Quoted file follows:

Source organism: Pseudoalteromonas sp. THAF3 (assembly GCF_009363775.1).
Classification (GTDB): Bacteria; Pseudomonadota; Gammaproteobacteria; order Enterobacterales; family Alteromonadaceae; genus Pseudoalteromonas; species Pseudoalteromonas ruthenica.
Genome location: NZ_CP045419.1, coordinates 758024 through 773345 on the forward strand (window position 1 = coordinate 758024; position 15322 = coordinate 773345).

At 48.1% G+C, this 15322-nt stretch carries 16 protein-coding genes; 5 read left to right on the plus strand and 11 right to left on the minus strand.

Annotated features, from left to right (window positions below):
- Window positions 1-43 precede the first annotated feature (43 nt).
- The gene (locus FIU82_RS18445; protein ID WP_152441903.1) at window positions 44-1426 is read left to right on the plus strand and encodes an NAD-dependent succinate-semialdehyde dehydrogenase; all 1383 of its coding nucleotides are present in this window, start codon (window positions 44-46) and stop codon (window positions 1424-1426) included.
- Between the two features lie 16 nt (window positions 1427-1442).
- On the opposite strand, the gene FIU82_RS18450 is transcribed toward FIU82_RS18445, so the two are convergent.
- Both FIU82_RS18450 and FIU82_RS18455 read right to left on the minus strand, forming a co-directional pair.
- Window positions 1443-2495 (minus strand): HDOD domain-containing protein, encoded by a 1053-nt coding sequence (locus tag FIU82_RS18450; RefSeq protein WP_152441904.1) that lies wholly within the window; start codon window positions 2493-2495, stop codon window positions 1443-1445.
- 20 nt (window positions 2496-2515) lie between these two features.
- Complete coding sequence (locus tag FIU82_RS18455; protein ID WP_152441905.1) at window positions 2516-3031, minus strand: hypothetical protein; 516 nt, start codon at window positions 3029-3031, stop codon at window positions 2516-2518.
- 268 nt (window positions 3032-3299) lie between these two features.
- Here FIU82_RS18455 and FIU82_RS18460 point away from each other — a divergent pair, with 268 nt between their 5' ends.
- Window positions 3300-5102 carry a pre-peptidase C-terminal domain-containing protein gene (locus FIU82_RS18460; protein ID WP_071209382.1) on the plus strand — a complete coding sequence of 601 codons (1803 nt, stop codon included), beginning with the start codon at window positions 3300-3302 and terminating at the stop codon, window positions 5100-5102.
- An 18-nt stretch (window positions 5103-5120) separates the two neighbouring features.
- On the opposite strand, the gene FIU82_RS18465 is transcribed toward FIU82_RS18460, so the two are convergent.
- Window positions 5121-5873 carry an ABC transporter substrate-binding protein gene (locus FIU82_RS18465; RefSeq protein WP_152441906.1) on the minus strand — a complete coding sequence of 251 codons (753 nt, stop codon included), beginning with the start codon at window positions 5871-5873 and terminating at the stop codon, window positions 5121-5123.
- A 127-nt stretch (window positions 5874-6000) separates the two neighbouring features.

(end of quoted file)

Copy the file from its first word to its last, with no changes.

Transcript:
Source organism: Pseudoalteromonas sp. THAF3 (assembly GCF_009363775.1).
Classification (GTDB): Bacteria; Pseudomonadota; Gammaproteobacteria; order Enterobacterales; family Alteromonadaceae; genus Pseudoalteromonas; species Pseudoalteromonas ruthenica.
Genome location: NZ_CP045419.1, coordinates 758024 through 773345 on the forward strand (window position 1 = coordinate 758024; position 15322 = coordinate 773345).

At 48.1% G+C, this 15322-nt stretch carries 16 protein-coding genes; 5 read left to right on the plus strand and 11 right to left on the minus strand.

Annotated features, from left to right (window positions below):
- Window positions 1-43 precede the first annotated feature (43 nt).
- The gene (locus FIU82_RS18445; protein ID WP_152441903.1) at window positions 44-1426 is read left to right on the plus strand and encodes an NAD-dependent succinate-semialdehyde dehydrogenase; all 1383 of its coding nucleotides are present in this window, start codon (window positions 44-46) and stop codon (window positions 1424-1426) included.
- Between the two features lie 16 nt (window positions 1427-1442).
- On the opposite strand, the gene FIU82_RS18450 is transcribed toward FIU82_RS18445, so the two are convergent.
- Both FIU82_RS18450 and FIU82_RS18455 read right to left on the minus strand, forming a co-directional pair.
- Window positions 1443-2495 (minus strand): HDOD domain-containing protein, encoded by a 1053-nt coding sequence (locus tag FIU82_RS18450; RefSeq protein WP_152441904.1) that lies wholly within the window; start codon window positions 2493-2495, stop codon window positions 1443-1445.
- 20 nt (window positions 2496-2515) lie between these two features.
- Complete coding sequence (locus tag FIU82_RS18455; protein ID WP_152441905.1) at window positions 2516-3031, minus strand: hypothetical protein; 516 nt, start codon at window positions 3029-3031, stop codon at window positions 2516-2518.
- 268 nt (window positions 3032-3299) lie between these two features.
- Here FIU82_RS18455 and FIU82_RS18460 point away from each other — a divergent pair, with 268 nt between their 5' ends.
- Window positions 3300-5102 carry a pre-peptidase C-terminal domain-containing protein gene (locus FIU82_RS18460; protein ID WP_071209382.1) on the plus strand — a complete coding sequence of 601 codons (1803 nt, stop codon included), beginning with the start codon at window positions 3300-3302 and terminating at the stop codon, window positions 5100-5102.
- An 18-nt stretch (window positions 5103-5120) separates the two neighbouring features.
- On the opposite strand, the gene FIU82_RS18465 is transcribed toward FIU82_RS18460, so the two are convergent.
- Window positions 5121-5873 carry an ABC transporter substrate-binding protein gene (locus FIU82_RS18465; RefSeq protein WP_152441906.1) on the minus strand — a complete coding sequence of 251 codons (753 nt, stop codon included), beginning with the start codon at window positions 5871-5873 and terminating at the stop codon, window positions 5121-5123.
- A 127-nt stretch (window positions 5874-6000) separates the two neighbouring features.